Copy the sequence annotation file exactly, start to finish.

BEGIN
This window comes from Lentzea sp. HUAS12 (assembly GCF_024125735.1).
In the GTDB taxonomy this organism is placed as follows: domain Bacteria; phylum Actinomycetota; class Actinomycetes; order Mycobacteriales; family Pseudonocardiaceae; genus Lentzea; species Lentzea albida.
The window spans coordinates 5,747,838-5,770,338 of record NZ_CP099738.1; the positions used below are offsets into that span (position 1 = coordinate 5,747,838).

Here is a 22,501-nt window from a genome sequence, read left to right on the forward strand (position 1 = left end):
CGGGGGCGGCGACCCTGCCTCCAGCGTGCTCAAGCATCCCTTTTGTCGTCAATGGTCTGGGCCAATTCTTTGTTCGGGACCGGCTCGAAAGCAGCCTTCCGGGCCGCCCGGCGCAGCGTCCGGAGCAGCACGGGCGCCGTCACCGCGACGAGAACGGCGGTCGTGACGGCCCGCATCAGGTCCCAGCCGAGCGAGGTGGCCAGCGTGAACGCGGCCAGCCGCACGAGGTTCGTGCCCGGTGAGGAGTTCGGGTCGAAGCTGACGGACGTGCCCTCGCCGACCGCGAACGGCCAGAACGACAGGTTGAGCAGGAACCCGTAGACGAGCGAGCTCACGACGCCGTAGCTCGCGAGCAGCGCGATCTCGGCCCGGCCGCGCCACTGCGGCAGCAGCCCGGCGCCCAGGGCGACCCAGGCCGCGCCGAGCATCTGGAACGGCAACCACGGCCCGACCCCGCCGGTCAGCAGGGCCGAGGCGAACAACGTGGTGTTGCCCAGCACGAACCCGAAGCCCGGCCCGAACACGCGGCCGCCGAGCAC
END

This window comes from Lentzea sp. HUAS12 (assembly GCF_024125735.1).
In the GTDB taxonomy this organism is placed as follows: domain Bacteria; phylum Actinomycetota; class Actinomycetes; order Mycobacteriales; family Pseudonocardiaceae; genus Lentzea; species Lentzea albida.
The window spans coordinates 5,747,838-5,770,338 of record NZ_CP099738.1; the positions used below are offsets into that span (position 1 = coordinate 5,747,838).

Here is a 22,501-nt window from a genome sequence, read left to right on the forward strand (position 1 = left end):
CGGGGGCGGCGACCCTGCCTCCAGCGTGCTCAAGCATCCCTTTTGTCGTCAATGGTCTGGGCCAATTCTTTGTTCGGGACCGGCTCGAAAGCAGCCTTCCGGGCCGCCCGGCGCAGCGTCCGGAGCAGCACGGGCGCCGTCACCGCGACGAGAACGGCGGTCGTGACGGCCCGCATCAGGTCCCAGCCGAGCGAGGTGGCCAGCGTGAACGCGGCCAGCCGCACGAGGTTCGTGCCCGGTGAGGAGTTCGGGTCGAAGCTGACGGACGTGCCCTCGCCGACCGCGAACGGCCAGAACGACAGGTTGAGCAGGAACCCGTAGACGAGCGAGCTCACGACGCCGTAGCTCGCGAGCAGCGCGATCTCGGCCCGGCCGCGCCACTGCGGCAGCAGCCCGGCGCCCAGGGCGACCCAGGCCGCGCCGAGCATCTGGAACGGCAACCACGGCCCGACCCCGCCGGTCAGCAGGGCCGAGGCGAACAACGTGGTGTTGCCCAGCACGAACCCGAAGCCCGGCCCGAACACGCGGCCGCCGAGCAC